Why Are the Lascaux Caves Famous?
Why Are the Lascaux Caves Famous? The Lascaux Caves in southwestern France contain some of the finest examples of prehistoric art. These are mural paintings dating back about 20,000 years and representing the very beginning of European culture. The caves were discovered in 1940 in the Dordogne region. Their impressive frescoes depict—in a startlingly modern style—ancient hunting expeditions, bulls, horses, deer and wild fowl.
It has been suggested that the art had a definite function—that the animal pictures were believed to ensure the success in hunting necessary for the painters. The limited amount of air in the caves and the humidity generated by the visitors caused the paintings to begin to deteriorate. So the caves have had to be closed to all except archaeologists, and tourists must be satisfied with expert reproductions in caves nearby, where great care has been taken to simulate the colors of the original paintings.
Lascaux is located in the Vézère Valley where many other decorated caves have been found since the beginning of the 20th century (for example Les Combarelles and Font-de-Gaume in 1901, Bernifal in 1902). Lascaux is a complex cave with several areas (Hall of the Bulls, Passage gallery) It was discovered on 12 September 1940 and given statutory historic monument protection in December of the same year. In 1979, several decorated caves of the Vézère Valley – including the Lascaux cave – were added to the UNESCO World Heritage Sites list. But these hauntingly beautiful prehistoric cave paintings are in peril.
Recently, in Paris, over 200 archaeologists, anthropologists and other scientists gathered for an unprecedented symposium to discuss the plight of the priceless treasures of Lascaux, and to find a solution to preserve them for the future. The Symposium took place under the aegis of France’s Ministry of Culture and Communication, and presided over by Dr. Jean Clottes.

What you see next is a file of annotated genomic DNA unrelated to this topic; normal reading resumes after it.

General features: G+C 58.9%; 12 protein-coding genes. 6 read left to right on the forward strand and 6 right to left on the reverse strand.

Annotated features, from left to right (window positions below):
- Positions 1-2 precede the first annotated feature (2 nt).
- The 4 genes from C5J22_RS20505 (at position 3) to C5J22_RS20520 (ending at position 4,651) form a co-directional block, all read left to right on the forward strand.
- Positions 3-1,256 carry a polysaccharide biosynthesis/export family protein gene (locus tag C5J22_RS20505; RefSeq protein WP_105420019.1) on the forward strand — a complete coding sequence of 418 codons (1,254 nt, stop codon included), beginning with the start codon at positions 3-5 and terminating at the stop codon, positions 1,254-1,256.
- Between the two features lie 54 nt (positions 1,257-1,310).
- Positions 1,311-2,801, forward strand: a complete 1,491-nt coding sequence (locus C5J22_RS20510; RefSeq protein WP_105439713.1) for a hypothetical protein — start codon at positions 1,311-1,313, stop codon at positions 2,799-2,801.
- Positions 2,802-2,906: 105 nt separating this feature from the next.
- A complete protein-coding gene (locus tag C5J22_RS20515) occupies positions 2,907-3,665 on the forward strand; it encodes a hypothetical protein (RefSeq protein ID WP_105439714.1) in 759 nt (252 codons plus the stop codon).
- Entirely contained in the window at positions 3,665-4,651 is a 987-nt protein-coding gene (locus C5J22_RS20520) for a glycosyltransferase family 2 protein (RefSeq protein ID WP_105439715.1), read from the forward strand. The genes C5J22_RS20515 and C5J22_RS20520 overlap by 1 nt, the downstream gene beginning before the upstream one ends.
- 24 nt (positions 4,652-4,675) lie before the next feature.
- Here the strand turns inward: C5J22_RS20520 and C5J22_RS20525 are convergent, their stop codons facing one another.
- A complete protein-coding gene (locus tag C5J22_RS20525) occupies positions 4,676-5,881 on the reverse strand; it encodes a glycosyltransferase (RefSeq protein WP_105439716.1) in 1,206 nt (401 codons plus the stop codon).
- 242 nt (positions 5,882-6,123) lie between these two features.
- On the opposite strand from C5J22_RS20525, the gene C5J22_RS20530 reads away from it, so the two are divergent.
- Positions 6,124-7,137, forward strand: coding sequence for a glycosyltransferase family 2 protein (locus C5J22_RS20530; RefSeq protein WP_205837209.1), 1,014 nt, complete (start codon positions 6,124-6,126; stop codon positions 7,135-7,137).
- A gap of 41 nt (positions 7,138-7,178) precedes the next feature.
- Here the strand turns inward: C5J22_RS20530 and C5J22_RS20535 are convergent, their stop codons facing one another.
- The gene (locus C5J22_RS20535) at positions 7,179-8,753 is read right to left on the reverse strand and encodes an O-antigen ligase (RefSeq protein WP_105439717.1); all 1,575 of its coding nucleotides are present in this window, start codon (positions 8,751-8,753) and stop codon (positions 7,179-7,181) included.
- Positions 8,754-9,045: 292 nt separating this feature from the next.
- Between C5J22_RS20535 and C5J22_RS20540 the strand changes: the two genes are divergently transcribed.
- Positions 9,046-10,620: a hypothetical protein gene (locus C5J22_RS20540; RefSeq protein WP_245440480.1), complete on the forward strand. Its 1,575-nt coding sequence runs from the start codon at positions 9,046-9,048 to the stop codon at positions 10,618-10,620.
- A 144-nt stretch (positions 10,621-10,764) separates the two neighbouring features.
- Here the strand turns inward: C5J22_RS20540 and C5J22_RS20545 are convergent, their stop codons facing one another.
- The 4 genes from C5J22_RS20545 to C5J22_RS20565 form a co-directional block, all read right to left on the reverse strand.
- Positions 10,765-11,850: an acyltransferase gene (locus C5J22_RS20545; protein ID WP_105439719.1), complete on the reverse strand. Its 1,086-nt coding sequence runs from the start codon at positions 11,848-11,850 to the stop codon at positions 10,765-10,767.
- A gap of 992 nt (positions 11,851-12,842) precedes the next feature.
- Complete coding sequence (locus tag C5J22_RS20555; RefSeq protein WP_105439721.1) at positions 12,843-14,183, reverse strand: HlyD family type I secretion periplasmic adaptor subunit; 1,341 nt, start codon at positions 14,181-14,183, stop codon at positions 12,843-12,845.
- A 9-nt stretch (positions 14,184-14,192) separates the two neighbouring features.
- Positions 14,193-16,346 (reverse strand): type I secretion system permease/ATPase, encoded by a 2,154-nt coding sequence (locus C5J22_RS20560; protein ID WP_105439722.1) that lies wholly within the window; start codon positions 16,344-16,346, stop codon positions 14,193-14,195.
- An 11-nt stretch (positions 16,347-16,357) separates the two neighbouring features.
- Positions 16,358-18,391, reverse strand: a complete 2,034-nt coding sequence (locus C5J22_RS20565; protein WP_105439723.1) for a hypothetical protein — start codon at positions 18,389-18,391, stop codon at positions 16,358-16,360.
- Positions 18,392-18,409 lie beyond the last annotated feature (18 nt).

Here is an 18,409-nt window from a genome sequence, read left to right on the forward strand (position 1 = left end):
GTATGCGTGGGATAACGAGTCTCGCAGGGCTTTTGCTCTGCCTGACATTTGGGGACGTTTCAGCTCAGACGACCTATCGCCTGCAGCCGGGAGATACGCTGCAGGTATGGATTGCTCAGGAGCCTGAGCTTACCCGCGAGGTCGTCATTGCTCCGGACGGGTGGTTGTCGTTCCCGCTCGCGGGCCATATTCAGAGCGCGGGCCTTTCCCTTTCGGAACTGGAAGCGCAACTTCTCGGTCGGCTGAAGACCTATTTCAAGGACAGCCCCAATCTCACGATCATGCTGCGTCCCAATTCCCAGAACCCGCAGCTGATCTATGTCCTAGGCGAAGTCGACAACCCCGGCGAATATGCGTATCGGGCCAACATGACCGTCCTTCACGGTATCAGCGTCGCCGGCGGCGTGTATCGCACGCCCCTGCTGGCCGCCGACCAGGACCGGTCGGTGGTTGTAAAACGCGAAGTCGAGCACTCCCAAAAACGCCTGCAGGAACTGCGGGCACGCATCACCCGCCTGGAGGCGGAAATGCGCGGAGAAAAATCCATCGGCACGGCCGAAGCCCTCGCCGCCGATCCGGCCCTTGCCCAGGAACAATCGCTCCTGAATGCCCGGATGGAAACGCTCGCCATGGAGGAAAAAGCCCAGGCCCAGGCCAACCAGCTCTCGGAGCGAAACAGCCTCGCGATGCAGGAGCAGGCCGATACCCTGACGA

Sections have been identified in the cave; the Great Hall of the Bulls, the Lateral Passage, the Shaft of the Dead Man, the Chamber of Engravings, the Painted Gallery, and the Chamber of Felines. The cave contains nearly 2,000 figures, which can be grouped into three main categories – animals, human figures and abstract signs. Most of the major images have been painted onto the walls using mineral pigments although some designs have also been incised into the stone.
Of the animals, equines predominate. There are 90 paintings of stags. Also represented are cattle, bison, felines, a bird, a bear, a rhinoceros, and a human. Among the most famous images are four huge, black bulls or aurochs in the Hall of the Bulls. One of the bulls is 17 feet (5.2 m) long – the largest animal discovered so far in cave art.
Additionally, the bulls appear to be in motion. There are no images of reindeer, even though that was the principal source of food for the artists. A painting referred to as ‘The Crossed Bison’, found in the chamber called the Nave, is often held as an example of the skill of the Palaeolithic cave painters. The crossed hind legs show the ability to use perspective.
Since the year 2000, Lascaux has been beset with a fungus, variously blamed on a new air conditioning system that was installed in the caves, the use of high-powered lights, and the presence of too many visitors. As of 2006, the situation became even graver – the cave saw the growth of black mold. In January 2008, authorities closed the cave for three months, even to scientists and preservationists. A single individual was allowed to enter the cave for 20 minutes once a week to monitor climatic conditions.